What is US Electoral College?

WASHINGTON, Dec. 13 (Xinhua) -- Electoral College representatives will gather in their respective states on Monday to formally select the next US president.

Residents cast their votes on November 3, 2020, at Mott Community College in Flint, Michigan. (File photo: AFP)

The Electoral College is a process. Under the US constitution, the electors are the people who actually cast votes for president.

The "college" consists of 538 electors, and 270 votes are needed for a candidate to win the presidency. The number of electors in a state equals to the total number of seats in the state's congressional delegation -- two senators plus however many members the state has in the House of Representatives.

The electors are chosen by the political parties of each state ahead of the November general election. Most states award all of their electoral college votes to the winner of the popular vote in their state, with Maine and Nebraska being the exceptions.

Electors cast their votes by paper ballot. One ballot for president and one for vice president. The votes get counted and the electors sign six certificates with the results. Each certificate gets paired with a certificate from the governor detailing the state's vote totals.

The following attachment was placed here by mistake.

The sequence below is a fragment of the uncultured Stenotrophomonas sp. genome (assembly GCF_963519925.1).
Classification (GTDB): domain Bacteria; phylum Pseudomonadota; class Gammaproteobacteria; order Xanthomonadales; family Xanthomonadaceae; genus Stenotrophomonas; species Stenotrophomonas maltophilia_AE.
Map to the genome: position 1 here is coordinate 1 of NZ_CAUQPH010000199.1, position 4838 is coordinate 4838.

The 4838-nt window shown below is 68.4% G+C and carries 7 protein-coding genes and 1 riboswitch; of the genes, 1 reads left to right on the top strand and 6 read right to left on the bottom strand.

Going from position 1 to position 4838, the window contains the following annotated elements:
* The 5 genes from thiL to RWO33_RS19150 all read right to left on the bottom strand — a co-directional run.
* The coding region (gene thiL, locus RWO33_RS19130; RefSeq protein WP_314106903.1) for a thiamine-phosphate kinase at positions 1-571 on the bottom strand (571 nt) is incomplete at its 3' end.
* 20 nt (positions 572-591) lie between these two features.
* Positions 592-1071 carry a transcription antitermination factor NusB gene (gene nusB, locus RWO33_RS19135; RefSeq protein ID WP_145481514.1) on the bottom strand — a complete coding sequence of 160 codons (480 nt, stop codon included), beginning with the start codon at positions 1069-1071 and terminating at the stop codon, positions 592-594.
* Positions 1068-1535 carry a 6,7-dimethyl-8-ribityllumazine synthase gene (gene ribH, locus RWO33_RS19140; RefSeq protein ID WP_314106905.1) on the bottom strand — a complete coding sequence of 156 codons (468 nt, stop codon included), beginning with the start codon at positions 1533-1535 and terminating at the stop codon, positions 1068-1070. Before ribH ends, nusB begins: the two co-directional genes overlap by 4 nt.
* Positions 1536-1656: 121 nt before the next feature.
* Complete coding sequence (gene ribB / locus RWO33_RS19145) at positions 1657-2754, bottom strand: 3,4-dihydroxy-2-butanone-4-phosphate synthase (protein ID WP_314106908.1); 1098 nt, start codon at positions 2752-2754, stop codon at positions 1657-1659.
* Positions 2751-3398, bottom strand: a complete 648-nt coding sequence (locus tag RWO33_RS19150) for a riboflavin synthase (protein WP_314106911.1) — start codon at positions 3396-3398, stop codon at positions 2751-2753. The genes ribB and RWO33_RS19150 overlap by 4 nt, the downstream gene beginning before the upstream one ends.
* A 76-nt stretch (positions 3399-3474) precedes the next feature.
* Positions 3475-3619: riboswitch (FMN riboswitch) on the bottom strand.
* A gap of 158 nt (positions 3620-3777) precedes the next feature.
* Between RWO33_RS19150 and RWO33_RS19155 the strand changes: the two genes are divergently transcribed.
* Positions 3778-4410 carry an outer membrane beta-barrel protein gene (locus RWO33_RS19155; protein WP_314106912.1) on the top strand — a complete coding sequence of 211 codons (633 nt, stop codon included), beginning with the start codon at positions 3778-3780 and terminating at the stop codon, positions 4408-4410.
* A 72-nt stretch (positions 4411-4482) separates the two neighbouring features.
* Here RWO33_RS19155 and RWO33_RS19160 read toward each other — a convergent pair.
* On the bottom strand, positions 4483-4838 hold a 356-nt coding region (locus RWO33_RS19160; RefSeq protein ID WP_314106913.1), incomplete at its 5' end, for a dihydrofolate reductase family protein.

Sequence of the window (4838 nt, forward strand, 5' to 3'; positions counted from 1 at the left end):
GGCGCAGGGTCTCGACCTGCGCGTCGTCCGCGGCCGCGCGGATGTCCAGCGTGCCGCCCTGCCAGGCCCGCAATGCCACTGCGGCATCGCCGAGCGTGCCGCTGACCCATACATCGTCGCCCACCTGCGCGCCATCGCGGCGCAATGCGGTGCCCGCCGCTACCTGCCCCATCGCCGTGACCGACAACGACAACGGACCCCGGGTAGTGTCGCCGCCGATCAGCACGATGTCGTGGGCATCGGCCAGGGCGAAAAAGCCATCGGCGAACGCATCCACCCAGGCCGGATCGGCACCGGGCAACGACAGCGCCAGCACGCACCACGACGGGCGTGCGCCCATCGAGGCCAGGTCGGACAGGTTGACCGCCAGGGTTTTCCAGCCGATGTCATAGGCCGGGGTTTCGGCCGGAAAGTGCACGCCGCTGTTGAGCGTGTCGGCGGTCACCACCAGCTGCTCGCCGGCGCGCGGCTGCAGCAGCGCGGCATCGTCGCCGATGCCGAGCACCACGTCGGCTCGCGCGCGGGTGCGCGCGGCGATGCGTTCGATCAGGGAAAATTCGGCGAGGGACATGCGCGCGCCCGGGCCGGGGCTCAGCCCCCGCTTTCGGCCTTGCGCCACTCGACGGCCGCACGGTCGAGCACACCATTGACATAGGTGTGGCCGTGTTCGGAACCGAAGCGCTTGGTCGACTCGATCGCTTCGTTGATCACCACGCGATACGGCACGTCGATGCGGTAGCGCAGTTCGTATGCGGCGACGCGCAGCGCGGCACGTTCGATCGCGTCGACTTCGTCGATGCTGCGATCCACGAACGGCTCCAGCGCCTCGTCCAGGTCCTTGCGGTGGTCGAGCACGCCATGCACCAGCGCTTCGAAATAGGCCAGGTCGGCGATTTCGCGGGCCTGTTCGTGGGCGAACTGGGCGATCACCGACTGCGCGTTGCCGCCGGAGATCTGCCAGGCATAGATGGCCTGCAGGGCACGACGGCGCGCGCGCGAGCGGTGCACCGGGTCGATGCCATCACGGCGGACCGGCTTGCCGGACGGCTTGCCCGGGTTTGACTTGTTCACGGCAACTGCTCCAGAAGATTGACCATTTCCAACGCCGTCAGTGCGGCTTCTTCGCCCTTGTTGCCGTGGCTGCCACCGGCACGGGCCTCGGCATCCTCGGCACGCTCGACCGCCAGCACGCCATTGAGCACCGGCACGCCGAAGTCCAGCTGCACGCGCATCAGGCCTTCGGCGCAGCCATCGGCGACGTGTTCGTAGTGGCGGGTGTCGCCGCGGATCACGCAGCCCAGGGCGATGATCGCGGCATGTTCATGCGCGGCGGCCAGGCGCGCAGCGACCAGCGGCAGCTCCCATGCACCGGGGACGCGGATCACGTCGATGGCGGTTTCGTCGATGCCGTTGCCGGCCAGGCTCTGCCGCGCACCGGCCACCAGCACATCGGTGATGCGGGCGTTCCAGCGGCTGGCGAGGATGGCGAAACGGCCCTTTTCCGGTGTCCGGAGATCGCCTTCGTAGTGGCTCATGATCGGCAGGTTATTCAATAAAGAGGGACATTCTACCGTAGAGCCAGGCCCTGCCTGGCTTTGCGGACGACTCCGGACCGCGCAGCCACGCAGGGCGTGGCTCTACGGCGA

Then that six packets get mailed to various people specified by law. The most important copy gets sent to the president of the Senate, the current vice president. This copy will be officially counted later.

Most states offer livestream to watch the proceedings, including crucial battlegrounds.

Congress will officially count the votes in a joint session presided over by Vice President Mike Pence on Jan. 6. The envelopes from each state and the District of Columbia will be opened and the votes will be tallied.